American pop-rock band COIN started teasing their fourth album in October of 2021 with the release of their single “Chapstick.” On March 25 they released “Uncanny Valley,” a 14-track long exploration of how the human experience can be defined and expressed in light of rapidly advancing artificial intelligence. The title is a reference to the unpleasant emotional response people experience when they view a computer-generated figure or humanoid robot. The band can be given credit for tackling such an ambitious idea, but not for much else.
Every attempt at commentary on the unhealthy dynamic between people and technology is as unsubtle as a public service announcement. The opening track “Learning” serves as the best example, featuring lead vocalist Chase Lawrence’s voice autotuned to sound like a robot gradually breaking free from its programming. Lyrics like “There’s no algorithm for intuition” and “Maybe I’m more than ones and zeros” give an accurate baseline for how little originality is present in the rest of the album.
The other songs that touch on the idea of technology limiting humanity are no better. “Plug Me In” verges on nonsensical with lines like “Is it really just a glitch / When the Bible's an electronic tablet?”
The songs that stray from the album’s main theme are each defined by a gimmick. Some succeed as easy-listening material, while others range from bad to bizarre.
“Take a Picture” shares the perspective of a man who is more than content to leave an unhealthy relationship. “Oh, baby, I'm all smiles, ooh / You're gonna miss this / So take a second and take a picture,” Lawrence tells his fictional ex. The sound of a shutter snapping is a quirky addition to an upbeat tune.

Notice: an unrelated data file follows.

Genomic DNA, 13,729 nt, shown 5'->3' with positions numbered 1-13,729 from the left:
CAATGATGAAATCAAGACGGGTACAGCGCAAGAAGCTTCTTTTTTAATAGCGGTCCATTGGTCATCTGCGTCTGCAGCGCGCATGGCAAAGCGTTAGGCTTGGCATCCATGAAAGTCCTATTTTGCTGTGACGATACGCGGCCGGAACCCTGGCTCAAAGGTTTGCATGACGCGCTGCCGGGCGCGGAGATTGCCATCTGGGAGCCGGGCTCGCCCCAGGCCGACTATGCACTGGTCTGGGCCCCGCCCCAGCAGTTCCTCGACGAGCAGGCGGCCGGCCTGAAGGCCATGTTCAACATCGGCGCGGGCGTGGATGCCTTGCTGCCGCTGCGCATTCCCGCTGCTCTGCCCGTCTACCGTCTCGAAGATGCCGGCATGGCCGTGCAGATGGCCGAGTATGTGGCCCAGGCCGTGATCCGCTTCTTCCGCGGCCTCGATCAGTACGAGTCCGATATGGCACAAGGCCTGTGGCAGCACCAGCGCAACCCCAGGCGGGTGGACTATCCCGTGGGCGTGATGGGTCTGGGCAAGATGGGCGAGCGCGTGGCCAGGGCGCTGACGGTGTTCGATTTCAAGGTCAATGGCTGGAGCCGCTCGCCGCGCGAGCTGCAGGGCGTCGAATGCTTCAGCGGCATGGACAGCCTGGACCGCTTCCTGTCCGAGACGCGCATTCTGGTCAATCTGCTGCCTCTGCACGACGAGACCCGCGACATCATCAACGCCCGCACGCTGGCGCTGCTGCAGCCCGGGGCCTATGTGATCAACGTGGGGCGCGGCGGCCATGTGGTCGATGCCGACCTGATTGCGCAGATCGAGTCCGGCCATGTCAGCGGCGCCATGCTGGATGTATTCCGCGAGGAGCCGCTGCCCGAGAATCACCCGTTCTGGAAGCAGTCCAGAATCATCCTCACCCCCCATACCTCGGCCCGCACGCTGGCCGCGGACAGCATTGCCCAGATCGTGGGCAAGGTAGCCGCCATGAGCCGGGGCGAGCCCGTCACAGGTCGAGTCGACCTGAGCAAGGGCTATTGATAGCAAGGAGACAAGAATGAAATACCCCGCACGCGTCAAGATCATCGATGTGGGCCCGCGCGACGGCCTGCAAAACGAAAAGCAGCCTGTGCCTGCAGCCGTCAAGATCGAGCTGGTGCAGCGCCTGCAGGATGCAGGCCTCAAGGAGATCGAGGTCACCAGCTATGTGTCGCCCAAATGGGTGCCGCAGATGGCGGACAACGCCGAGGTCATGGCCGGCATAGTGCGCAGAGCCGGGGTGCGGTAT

“Take the Stairs” and “I Think I Met You in a Dream” are on the opposite end of the spectrum. The former is a lifeless imitation of the relatable young adult existentialism that fueled the popularity of indie band fun. The refrain “What is the purpose? / What is the point of having control?” lacks authenticity and is easily forgotten. The latter song is the only one on the album that dips into the country genre, and the listening experience is tarnished by the whiplash.
A few tracks are enjoyable to play in the background, but overall the album lacks cohesion, originality and a reason to relisten. “Uncanny Valley” is a major letdown considering the depth and talent present in the rest of COIN’s discography.
The track “Are We Alone?” from their 2017 album “How Will You Know If You Never Try” succeeds where their recent release fails. The singer’s partner gives all of her attention to her phone screen, waiting for notifications from a paramour. Lawrence describes his struggles to connect with her, singing, “Break my back just to make conversation / Pulling teeth just to ask how your day was.” The disdain for technology present in his voice comes across as justified and heart-wrenching rather than pretentious and unoriginal.
COIN will be touring into October, with locations ranging from Dublin to Denver. Whether this disappointing album will affect ticket sales remains to be seen.